How my life influences my business and the other way round. How I design my lifestyle and how I succeed or fail in the process.
This year of 2020 is seriously bugged. We’re plagued by a virus that seriously impacts the way we’re living our lives. Until there is a cure or vaccine (or both), we have to lead our lives a little differently. What this deadly Coronavirus also reveals is that our human nature is tricky. Suddenly we’re all scientists now, or virus experts or worse yet, we believe the virus has an agenda of its own or it’s a part of some conspiracy or belongs to a certain political party. That’s why I decided to write this blog post to link to scientific research and draw my own conclusions from them so that when anyone asks me about the Coronavirus, I can point them to here. I hope it’s going to be useful to you, too:
When I was a young teenager I visited the Warsaw old town with my parents and my uncle. It was a hot summer afternoon and I wanted an ice-cream so we sat down in a very fancy ice-cream shop and my uncle told me: “Michael, take a look at the menu and choose any ice-cream you want. I’m buying.” And I looked at the menu and couldn’t decide… and this is what happened:
Last year on the GTD Summit one of the speakers was Marshall Goldsmith, the author of the book What got you here, won’t get you there! (Amazon or Audible) which I really liked. I discussed this book with Radek on The Podcast - The Art Of Feedback because one of the most memorable things Marshall wrote in this book (and said to me on the GTD Summit) is that we’re taking in feedback wrong. We have a tendency of ruining feedback. Here’s why:
Just yesterday I crossed the 400-move mark on the Apple Watch which basically means that for 400 days straight I managed to move enough that the Apple Watch classified it as “fitness day”. So I’ve been on the move for more than a year now, despite the pandemic, to hopefully stay in shape and lose some weight. It worked. And here’s how I did it:
“What’s the right thing to do now?” is a question we should be asking ourselves much more often then we actually do. I fear that most of the time it’s just easier to ask the egoistic variation of this question: “What’s the right thing to do for me that would benefit me and only me in a short term?” And that’s too bad, because bad decisions compound and one bad call makes way for another… and who to teach you that if not Anna from the movie Frozen II where she sings: “The Next Right Thing”.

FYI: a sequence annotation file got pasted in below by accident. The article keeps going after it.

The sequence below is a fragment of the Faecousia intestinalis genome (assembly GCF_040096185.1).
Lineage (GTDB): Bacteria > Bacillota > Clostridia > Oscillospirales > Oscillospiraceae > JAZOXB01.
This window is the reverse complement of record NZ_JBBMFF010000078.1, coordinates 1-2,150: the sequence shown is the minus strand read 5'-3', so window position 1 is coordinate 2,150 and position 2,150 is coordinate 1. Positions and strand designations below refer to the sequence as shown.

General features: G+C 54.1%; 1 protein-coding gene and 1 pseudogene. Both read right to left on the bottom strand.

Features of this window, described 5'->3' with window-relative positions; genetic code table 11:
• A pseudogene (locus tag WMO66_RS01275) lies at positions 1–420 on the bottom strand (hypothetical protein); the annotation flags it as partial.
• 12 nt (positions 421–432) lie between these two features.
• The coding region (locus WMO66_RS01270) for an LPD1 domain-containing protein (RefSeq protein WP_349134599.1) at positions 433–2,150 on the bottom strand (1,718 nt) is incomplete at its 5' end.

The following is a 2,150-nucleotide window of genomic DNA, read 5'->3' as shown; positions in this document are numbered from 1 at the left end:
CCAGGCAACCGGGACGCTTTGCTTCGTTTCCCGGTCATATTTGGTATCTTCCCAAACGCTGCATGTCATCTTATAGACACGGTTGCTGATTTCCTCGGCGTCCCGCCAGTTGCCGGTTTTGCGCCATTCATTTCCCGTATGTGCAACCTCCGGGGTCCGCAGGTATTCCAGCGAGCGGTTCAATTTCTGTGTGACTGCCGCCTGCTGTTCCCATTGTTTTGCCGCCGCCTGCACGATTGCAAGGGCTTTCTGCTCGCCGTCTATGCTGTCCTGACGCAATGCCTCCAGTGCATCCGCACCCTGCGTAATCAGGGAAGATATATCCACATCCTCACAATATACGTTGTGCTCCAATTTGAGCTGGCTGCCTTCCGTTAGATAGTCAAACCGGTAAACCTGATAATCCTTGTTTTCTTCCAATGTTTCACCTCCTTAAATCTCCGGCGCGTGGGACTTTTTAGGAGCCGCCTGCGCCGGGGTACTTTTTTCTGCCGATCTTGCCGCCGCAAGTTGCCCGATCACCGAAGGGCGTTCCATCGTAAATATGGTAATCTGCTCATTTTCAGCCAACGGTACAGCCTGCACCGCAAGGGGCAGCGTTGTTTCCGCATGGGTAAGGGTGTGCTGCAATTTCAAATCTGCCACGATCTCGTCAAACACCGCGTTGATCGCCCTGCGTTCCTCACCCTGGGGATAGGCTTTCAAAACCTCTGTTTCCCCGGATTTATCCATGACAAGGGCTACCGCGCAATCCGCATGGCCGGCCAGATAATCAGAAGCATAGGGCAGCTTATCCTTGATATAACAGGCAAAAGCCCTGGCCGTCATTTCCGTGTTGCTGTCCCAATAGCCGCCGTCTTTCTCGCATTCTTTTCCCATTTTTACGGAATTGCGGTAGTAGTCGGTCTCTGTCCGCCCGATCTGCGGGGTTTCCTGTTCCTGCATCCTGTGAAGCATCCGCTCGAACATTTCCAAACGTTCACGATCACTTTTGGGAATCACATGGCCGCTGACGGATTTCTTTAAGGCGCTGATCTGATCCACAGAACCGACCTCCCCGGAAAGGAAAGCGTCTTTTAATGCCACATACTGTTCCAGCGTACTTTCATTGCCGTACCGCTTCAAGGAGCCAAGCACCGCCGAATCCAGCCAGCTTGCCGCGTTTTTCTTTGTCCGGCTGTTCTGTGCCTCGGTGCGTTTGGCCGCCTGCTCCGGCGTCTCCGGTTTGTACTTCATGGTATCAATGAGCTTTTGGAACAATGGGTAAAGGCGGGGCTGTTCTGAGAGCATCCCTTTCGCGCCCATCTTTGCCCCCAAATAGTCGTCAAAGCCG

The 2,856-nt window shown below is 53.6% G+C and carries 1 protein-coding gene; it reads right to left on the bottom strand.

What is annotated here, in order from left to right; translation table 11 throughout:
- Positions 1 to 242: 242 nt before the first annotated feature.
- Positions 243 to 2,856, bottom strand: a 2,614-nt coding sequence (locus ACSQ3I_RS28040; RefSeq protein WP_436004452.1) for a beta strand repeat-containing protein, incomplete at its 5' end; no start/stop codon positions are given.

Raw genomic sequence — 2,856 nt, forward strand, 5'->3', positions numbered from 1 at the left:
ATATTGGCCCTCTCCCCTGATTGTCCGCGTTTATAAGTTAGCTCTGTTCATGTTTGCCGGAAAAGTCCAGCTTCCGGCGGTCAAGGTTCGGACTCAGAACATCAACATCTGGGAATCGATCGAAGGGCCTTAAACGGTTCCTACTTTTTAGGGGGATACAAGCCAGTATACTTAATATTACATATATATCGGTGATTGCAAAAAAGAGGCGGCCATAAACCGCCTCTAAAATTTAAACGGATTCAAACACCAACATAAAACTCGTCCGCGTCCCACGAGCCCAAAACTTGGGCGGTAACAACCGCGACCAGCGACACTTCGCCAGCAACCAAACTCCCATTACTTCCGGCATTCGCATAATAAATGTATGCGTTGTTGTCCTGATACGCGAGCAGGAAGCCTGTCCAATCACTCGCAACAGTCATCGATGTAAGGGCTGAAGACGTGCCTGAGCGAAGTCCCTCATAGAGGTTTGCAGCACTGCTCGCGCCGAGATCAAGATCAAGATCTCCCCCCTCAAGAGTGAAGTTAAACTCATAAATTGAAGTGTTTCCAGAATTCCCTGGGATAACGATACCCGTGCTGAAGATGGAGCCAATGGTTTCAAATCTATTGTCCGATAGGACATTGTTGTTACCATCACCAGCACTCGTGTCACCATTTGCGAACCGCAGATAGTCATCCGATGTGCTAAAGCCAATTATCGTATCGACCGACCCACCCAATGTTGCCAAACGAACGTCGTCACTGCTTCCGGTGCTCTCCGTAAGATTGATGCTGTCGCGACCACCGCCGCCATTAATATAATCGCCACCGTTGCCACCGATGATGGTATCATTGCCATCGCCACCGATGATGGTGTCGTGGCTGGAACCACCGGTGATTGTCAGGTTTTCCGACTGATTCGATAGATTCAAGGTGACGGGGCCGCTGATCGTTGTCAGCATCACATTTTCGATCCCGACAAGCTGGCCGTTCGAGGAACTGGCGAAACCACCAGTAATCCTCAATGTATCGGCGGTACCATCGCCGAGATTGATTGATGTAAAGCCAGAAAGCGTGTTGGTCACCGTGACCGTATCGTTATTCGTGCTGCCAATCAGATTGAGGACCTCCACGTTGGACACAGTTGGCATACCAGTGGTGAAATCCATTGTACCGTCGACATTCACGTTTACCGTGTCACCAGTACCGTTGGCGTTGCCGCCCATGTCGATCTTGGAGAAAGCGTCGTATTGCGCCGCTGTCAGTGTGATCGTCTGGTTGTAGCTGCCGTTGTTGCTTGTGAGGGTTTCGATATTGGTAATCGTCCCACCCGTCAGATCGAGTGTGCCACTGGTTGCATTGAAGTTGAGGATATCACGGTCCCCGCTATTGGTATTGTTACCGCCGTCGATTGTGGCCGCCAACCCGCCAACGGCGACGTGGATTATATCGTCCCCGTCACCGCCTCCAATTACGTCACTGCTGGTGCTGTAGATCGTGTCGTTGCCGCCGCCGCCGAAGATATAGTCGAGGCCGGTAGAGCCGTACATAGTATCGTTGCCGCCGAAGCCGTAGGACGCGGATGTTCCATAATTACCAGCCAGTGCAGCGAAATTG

Last Wednesday, on May 20, 2020 - I turned forty one. Last year I closed out the four decades and this year I’m starting to really embrace the number four in my age. Especially now that the global COVID-19 pandemic is in full swing, I appreciate more than ever that I’m in a good health and I still have a job. Well, two actually as we’ve finally launched Nozbe Teams - our second productivity app - and we already have first paying customers. Anyway, here’s the recap of my “birthday thoughts”:
Last year when I celebrated my 40th birthday, I mentioned that the beard 🧔 that grew on me during the Camino de Santiago I did with my wife, is staying for good. And it has. And it’s been almost a year and I got used to my facial hair and my wife loves it (as do my three daughters) and thanks to it I only need to shave once a week. Here’s my system - how I shave once a week, how I look like before and after shaving… or rather, trimming:
Because of the COVID-19 pandemic a series of documentaries is being offered for free from “Oh You Pretty Things” by Gary Hustwit and recently I watched the movie “Rams” about the famous German designer - Dieter Rams. I finally absorbed his 10 design principles that as both Braun and Apple customer (Jonny Ive is a fan of Mr Rams) really resonate with me:
Last week two people I greatly admired died. One of them a sports legend - Kobe Bryant - who was just one year older than me… and the other one - a thought-provoking business legend - the author of the “innovator’s dilemma” - Clay Christensen. This short post is my tribute to them.
Today my first daughter (out of three!) turned 11 (yes, that’s eleven!) and I simply can’t believe it. The same one that believes I just write random stuff for a living and the same one that completely changed my life and converted me to a dad. Now she’s eleven and she’s grown… and here are a few things where she completely amazes me: